Monday, April 30, 2007

Parshas Acharei-Mos Kedoshim: Standing Up

Well after a short work related hiatus, I hope I am back to regular posting. I'd like to publicly thank my personal blog Mashgiach for making sure I get back into it.

This week's shiur dealt with the mitzvah of standing up for various people.

Standing For A Parent

The Shulchan Aruch paskens that one must stand up for a parent. The question is, what is th em'kor for this halacha? When the gemara in Kiddushin lists those actions which are considered a part of kibbud av v'eim and yiras av v'eim, standing up is not mentioned. However, if one looks in the Rambam, he lists it as part of showing kavod. The Beis Yosef writes that the m'kor is from a gemara in Kiddushin that mentions how Rav Yosef would stand up when he heard his father coming.

Standing For A Talmud Chacham/Zakein

There is also a mitzvah to stand up for a talmud chacham or zakein. The m'kor is this week's parsha, "m'pnei seiva takum". The gemara has a machlokes whether this halacha only applies to a talmud chacham or even a zakein who is not a talmud chacham. L'ma'aseh we pasken it applies even to a regular zakein.

The Chinuch gives an interesting reason why this halacha would apply to a regular zakein. The whole point of this mitzvah is to show honor to someone who has acquired wisdom, since acquiring wisdom is one of the primary purposes of being created. Someone who is elderly has lived a long enough life that he by default has acquired chachma and therefore we are supposed to stand up for him.

Standing For A Rebbi Muvhak

There is also a mitzvah to stand for a rebbi muvhak. The question is, what is the reason for this chiyuv. Is it an extension of the chiyuv of standing for any talmud chacham or is it a different chiyuv.

If one looks in the Chinuch and the Rambam Sefer HaMitzvos (Aseh 209) it seems that they learn the chiyuv of a rebbi muvhak is just an extension of standing for a regular talmud chacham. Part of this extension woud also include other areas where one is obligated to show respect to his rebbi muvhak (not arguing with him, sitting in is place etc). The Ran in Kiddushin (daf 14 in the Rif) also seems to hold this as well.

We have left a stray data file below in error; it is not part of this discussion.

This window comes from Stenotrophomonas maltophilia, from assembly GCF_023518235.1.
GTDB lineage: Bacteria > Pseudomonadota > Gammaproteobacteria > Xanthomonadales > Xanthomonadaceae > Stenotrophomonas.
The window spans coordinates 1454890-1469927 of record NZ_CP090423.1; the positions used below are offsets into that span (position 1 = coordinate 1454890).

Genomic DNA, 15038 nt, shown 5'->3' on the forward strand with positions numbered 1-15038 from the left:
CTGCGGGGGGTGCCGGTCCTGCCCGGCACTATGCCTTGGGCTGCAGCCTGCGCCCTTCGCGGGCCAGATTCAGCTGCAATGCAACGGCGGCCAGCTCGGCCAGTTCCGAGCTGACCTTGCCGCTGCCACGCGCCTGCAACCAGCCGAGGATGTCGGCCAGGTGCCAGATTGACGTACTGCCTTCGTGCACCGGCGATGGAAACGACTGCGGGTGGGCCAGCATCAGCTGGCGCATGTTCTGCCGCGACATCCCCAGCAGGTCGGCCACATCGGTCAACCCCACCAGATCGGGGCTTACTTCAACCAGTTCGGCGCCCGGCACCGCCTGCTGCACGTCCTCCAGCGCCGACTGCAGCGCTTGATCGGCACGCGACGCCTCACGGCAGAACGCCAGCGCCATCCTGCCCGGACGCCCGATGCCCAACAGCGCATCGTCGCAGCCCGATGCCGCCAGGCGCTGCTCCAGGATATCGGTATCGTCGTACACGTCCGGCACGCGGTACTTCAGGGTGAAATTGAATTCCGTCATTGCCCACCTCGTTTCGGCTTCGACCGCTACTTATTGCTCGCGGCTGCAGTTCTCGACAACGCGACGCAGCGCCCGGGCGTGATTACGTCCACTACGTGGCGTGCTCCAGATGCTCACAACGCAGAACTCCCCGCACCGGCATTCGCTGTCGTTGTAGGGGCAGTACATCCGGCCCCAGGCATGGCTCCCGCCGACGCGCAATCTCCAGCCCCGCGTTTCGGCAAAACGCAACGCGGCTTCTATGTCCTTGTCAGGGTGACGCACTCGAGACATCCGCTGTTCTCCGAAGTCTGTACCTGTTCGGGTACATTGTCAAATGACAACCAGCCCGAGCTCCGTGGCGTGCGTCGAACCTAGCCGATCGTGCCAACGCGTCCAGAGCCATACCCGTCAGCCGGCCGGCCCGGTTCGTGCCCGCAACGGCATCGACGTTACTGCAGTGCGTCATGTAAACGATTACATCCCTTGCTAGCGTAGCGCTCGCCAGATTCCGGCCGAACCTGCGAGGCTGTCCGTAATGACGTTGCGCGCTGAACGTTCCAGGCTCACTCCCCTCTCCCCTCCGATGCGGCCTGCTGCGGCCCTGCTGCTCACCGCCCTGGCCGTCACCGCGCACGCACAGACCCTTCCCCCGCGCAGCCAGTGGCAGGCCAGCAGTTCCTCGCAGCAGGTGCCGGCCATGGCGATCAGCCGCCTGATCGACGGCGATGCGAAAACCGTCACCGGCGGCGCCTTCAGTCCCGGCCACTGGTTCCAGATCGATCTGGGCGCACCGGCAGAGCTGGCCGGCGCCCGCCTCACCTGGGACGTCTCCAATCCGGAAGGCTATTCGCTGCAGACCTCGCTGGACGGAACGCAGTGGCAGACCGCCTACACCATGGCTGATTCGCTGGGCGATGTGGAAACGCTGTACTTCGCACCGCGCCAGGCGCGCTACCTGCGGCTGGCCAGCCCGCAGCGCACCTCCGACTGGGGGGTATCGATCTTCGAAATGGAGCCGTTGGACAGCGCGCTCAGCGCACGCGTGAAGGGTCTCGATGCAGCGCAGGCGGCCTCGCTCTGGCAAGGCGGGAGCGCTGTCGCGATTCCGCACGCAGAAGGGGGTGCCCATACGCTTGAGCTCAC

However, the Brisker Rav (1st piece in the sefer) that Tosafos in Bava Kama as well as the Rambam in Mishna Torah seem to learn standing for a rebbi muvhak is an independent chiyuv not related to satnding for a zakein/talmud chacham. This independent chiyuv is learnt from the drasha of "es Hahshem elokecha tira-es l'rabbos talmidiei chachamim". Tosafos in Bava Kama asks why do we need this drasha of "es l'rabbos talmidiei chachamim" why not use the possuk of "mipnei seiva takum" Tosafos answers that es l'rabbos talmidiei chachamim refers to a rebbi muvhak. The Rambam in Hilchos Talmud Torah writes that the chiyuv to show kovod and yirah to a rebbi muvhak is learned from kibud av v'eim. We see that they hold standing for a rebbi muvhak is a special din of kovod and yirah that is not related to standing for an elderly person.